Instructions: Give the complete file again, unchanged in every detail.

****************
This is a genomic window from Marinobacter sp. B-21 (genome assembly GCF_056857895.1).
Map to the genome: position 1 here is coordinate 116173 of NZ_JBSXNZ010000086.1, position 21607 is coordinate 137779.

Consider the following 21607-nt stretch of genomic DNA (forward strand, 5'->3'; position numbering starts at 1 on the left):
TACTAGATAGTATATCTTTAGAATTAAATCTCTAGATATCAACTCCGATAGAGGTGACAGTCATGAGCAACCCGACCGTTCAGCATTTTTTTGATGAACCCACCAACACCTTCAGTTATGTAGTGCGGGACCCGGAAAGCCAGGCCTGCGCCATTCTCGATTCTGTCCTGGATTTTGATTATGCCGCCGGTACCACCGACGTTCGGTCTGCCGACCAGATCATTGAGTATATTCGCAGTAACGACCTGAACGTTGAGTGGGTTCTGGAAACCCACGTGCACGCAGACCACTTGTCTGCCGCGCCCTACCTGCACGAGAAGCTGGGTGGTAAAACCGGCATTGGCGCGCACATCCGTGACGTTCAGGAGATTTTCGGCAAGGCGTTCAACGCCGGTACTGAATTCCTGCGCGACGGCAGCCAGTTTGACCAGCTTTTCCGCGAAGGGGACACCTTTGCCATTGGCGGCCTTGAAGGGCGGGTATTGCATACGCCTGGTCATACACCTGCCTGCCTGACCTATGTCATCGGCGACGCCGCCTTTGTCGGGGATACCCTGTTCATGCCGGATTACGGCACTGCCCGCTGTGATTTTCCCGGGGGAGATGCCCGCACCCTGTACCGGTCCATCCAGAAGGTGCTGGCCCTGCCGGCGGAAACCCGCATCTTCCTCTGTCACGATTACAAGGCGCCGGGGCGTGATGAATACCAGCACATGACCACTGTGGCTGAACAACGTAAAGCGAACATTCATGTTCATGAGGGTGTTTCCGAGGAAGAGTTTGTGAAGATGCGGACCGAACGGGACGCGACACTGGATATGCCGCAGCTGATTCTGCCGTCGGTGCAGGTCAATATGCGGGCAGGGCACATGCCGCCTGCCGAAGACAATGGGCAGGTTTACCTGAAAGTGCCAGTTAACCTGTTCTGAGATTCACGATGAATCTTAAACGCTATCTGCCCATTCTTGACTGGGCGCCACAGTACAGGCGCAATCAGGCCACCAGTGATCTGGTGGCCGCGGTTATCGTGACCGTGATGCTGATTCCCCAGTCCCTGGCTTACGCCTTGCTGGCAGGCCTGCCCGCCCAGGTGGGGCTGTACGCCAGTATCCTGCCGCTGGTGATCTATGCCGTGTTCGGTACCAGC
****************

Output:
This is a genomic window from Marinobacter sp. B-21 (genome assembly GCF_056857895.1).
Map to the genome: position 1 here is coordinate 116173 of NZ_JBSXNZ010000086.1, position 21607 is coordinate 137779.

Consider the following 21607-nt stretch of genomic DNA (forward strand, 5'->3'; position numbering starts at 1 on the left):
TACTAGATAGTATATCTTTAGAATTAAATCTCTAGATATCAACTCCGATAGAGGTGACAGTCATGAGCAACCCGACCGTTCAGCATTTTTTTGATGAACCCACCAACACCTTCAGTTATGTAGTGCGGGACCCGGAAAGCCAGGCCTGCGCCATTCTCGATTCTGTCCTGGATTTTGATTATGCCGCCGGTACCACCGACGTTCGGTCTGCCGACCAGATCATTGAGTATATTCGCAGTAACGACCTGAACGTTGAGTGGGTTCTGGAAACCCACGTGCACGCAGACCACTTGTCTGCCGCGCCCTACCTGCACGAGAAGCTGGGTGGTAAAACCGGCATTGGCGCGCACATCCGTGACGTTCAGGAGATTTTCGGCAAGGCGTTCAACGCCGGTACTGAATTCCTGCGCGACGGCAGCCAGTTTGACCAGCTTTTCCGCGAAGGGGACACCTTTGCCATTGGCGGCCTTGAAGGGCGGGTATTGCATACGCCTGGTCATACACCTGCCTGCCTGACCTATGTCATCGGCGACGCCGCCTTTGTCGGGGATACCCTGTTCATGCCGGATTACGGCACTGCCCGCTGTGATTTTCCCGGGGGAGATGCCCGCACCCTGTACCGGTCCATCCAGAAGGTGCTGGCCCTGCCGGCGGAAACCCGCATCTTCCTCTGTCACGATTACAAGGCGCCGGGGCGTGATGAATACCAGCACATGACCACTGTGGCTGAACAACGTAAAGCGAACATTCATGTTCATGAGGGTGTTTCCGAGGAAGAGTTTGTGAAGATGCGGACCGAACGGGACGCGACACTGGATATGCCGCAGCTGATTCTGCCGTCGGTGCAGGTCAATATGCGGGCAGGGCACATGCCGCCTGCCGAAGACAATGGGCAGGTTTACCTGAAAGTGCCAGTTAACCTGTTCTGAGATTCACGATGAATCTTAAACGCTATCTGCCCATTCTTGACTGGGCGCCACAGTACAGGCGCAATCAGGCCACCAGTGATCTGGTGGCCGCGGTTATCGTGACCGTGATGCTGATTCCCCAGTCCCTGGCTTACGCCTTGCTGGCAGGCCTGCCCGCCCAGGTGGGGCTGTACGCCAGTATCCTGCCGCTGGTGATCTATGCCGTGTTCGGTACCAGC